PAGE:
House Speaker John Boehner said it would be difficult to pass an immigration bill because fellow Republicans don’t trust President Barack Obama to implement the law, a position that shrinks chances for House action this year.
“There’s widespread doubt about whether this administration can be trusted to enforce our laws,” Boehner told reporters in Washington today. “And it’s going to be difficult to move any immigration legislation until that changes.”
Boehner released a framework last week for immigration revisions that dropped a number of aspects of the bipartisan bill passed by the Senate last year.
Some House Republicans, including those who supported the Senate’s approach, resist moving immigration legislation that risks dividing the party and overshadowing their election-year message of curbing Obama’s health-care law.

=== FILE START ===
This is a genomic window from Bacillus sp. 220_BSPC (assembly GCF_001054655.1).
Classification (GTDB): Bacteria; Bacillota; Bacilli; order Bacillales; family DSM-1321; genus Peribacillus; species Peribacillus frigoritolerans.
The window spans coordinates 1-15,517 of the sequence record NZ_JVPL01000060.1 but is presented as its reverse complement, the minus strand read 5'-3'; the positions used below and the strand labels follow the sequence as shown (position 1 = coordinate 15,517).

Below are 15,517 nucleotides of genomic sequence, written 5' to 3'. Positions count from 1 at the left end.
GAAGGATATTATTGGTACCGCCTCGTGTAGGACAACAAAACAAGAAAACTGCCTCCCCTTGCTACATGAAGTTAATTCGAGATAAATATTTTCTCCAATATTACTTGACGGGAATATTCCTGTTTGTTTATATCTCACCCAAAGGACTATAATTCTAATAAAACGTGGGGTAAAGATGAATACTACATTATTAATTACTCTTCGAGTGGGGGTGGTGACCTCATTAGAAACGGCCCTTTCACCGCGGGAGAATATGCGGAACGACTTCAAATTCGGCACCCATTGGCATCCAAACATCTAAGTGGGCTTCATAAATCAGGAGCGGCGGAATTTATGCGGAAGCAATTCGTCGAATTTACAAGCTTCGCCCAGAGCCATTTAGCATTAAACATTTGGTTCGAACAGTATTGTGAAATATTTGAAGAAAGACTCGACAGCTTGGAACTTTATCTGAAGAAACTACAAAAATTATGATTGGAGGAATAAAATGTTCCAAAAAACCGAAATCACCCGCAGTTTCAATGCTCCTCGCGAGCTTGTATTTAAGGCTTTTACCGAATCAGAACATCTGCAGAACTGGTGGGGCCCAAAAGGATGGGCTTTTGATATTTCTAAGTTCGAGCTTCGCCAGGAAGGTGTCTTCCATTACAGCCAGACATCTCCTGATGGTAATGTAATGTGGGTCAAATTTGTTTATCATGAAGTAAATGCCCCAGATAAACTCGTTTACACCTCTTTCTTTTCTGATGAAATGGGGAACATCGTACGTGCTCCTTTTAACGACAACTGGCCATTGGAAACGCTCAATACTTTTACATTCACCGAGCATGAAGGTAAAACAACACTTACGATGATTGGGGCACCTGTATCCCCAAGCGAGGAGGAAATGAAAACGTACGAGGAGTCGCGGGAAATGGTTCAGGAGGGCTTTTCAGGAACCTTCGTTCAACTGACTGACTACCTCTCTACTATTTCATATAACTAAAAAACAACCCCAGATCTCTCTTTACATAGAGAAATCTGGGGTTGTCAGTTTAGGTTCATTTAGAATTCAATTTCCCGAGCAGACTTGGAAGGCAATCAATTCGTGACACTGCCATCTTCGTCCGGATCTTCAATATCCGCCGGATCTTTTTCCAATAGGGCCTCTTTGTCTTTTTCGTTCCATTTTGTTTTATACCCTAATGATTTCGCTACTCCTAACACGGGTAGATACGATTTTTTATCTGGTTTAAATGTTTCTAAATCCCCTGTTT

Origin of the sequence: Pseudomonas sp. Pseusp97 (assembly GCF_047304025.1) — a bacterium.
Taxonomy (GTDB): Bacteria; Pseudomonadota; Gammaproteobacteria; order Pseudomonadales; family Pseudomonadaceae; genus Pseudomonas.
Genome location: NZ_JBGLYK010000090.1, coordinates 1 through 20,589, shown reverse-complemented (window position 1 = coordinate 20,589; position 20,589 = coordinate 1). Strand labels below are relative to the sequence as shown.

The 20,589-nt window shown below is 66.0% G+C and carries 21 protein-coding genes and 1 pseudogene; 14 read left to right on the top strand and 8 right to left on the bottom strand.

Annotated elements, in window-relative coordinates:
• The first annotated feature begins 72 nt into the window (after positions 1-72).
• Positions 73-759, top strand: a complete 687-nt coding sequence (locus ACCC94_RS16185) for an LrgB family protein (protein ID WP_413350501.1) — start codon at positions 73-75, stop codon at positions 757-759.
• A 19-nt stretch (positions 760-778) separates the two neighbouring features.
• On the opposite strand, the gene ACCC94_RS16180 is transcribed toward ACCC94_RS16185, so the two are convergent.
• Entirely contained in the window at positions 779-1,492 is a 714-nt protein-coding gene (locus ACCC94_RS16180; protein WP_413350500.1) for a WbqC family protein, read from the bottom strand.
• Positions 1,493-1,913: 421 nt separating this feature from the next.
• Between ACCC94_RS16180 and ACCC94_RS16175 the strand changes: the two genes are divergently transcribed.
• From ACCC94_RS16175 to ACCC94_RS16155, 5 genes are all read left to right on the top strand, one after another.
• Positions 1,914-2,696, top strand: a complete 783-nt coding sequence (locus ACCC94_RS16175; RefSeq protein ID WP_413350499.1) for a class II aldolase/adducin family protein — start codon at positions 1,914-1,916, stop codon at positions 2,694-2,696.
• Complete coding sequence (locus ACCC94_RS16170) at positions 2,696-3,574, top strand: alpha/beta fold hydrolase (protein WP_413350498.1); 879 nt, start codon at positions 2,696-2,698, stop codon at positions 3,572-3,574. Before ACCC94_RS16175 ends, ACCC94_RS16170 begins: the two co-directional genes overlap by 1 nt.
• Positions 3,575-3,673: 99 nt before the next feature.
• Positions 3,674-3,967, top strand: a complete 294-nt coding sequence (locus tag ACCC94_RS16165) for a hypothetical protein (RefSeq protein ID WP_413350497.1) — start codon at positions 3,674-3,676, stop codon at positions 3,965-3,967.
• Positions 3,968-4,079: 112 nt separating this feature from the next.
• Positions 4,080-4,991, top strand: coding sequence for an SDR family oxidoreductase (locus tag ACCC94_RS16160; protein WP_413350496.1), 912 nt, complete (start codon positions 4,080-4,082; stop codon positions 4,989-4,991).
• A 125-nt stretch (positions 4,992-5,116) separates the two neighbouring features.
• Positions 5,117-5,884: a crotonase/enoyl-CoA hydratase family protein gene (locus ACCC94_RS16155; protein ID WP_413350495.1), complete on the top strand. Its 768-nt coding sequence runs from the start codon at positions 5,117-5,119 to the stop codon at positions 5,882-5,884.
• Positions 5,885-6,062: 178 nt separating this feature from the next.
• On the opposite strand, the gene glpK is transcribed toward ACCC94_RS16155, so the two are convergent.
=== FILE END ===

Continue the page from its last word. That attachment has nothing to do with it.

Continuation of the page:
Boehner said Obama could improve relations with the House by urging the Senate to pass a quartet of bills, including two that the president has said he’d veto. The bills would provide flexible hours to working parents, divert taxpayer funds now used for political conventions, provide job training and allow natural gas pipelines.
“The president is asking us to move one of the biggest bills of his presidency, and yet he’s shown very little willingness to work with us on the smallest of things,” Boehner said.
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